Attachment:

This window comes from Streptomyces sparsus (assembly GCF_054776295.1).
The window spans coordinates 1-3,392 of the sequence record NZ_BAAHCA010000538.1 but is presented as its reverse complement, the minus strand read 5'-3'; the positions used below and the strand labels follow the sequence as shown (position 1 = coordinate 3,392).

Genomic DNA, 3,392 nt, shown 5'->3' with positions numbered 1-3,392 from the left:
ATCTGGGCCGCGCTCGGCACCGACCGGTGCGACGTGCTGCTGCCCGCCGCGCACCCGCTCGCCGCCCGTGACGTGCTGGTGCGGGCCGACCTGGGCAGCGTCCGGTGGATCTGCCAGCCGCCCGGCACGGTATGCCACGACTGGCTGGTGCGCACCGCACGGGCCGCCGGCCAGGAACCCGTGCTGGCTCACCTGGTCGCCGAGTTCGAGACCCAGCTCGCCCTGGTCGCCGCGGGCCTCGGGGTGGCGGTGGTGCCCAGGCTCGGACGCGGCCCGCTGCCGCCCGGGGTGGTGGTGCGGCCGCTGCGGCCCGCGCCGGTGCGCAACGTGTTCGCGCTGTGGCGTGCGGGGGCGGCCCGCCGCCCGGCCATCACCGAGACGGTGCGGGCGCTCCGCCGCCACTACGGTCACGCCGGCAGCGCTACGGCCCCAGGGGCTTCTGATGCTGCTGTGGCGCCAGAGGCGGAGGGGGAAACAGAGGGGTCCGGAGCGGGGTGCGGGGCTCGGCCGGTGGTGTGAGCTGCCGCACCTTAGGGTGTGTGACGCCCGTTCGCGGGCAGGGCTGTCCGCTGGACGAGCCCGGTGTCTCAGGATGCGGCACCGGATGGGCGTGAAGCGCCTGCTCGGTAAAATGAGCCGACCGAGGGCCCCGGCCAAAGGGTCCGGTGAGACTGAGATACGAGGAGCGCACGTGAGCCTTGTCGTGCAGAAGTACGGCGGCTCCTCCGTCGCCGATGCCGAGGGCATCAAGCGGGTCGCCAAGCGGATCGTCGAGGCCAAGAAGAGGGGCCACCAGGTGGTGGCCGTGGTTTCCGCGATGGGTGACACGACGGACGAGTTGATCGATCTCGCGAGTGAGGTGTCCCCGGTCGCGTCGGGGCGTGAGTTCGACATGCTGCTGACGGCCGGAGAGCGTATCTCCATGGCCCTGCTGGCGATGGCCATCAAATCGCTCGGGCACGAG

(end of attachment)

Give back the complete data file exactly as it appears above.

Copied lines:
This window comes from Streptomyces sparsus (assembly GCF_054776295.1).
The window spans coordinates 1-3,392 of the sequence record NZ_BAAHCA010000538.1 but is presented as its reverse complement, the minus strand read 5'-3'; the positions used below and the strand labels follow the sequence as shown (position 1 = coordinate 3,392).

Genomic DNA, 3,392 nt, shown 5'->3' with positions numbered 1-3,392 from the left:
ATCTGGGCCGCGCTCGGCACCGACCGGTGCGACGTGCTGCTGCCCGCCGCGCACCCGCTCGCCGCCCGTGACGTGCTGGTGCGGGCCGACCTGGGCAGCGTCCGGTGGATCTGCCAGCCGCCCGGCACGGTATGCCACGACTGGCTGGTGCGCACCGCACGGGCCGCCGGCCAGGAACCCGTGCTGGCTCACCTGGTCGCCGAGTTCGAGACCCAGCTCGCCCTGGTCGCCGCGGGCCTCGGGGTGGCGGTGGTGCCCAGGCTCGGACGCGGCCCGCTGCCGCCCGGGGTGGTGGTGCGGCCGCTGCGGCCCGCGCCGGTGCGCAACGTGTTCGCGCTGTGGCGTGCGGGGGCGGCCCGCCGCCCGGCCATCACCGAGACGGTGCGGGCGCTCCGCCGCCACTACGGTCACGCCGGCAGCGCTACGGCCCCAGGGGCTTCTGATGCTGCTGTGGCGCCAGAGGCGGAGGGGGAAACAGAGGGGTCCGGAGCGGGGTGCGGGGCTCGGCCGGTGGTGTGAGCTGCCGCACCTTAGGGTGTGTGACGCCCGTTCGCGGGCAGGGCTGTCCGCTGGACGAGCCCGGTGTCTCAGGATGCGGCACCGGATGGGCGTGAAGCGCCTGCTCGGTAAAATGAGCCGACCGAGGGCCCCGGCCAAAGGGTCCGGTGAGACTGAGATACGAGGAGCGCACGTGAGCCTTGTCGTGCAGAAGTACGGCGGCTCCTCCGTCGCCGATGCCGAGGGCATCAAGCGGGTCGCCAAGCGGATCGTCGAGGCCAAGAAGAGGGGCCACCAGGTGGTGGCCGTGGTTTCCGCGATGGGTGACACGACGGACGAGTTGATCGATCTCGCGAGTGAGGTGTCCCCGGTCGCGTCGGGGCGTGAGTTCGACATGCTGCTGACGGCCGGAGAGCGTATCTCCATGGCCCTGCTGGCGATGGCCATCAAATCGCTCGGGCACGAG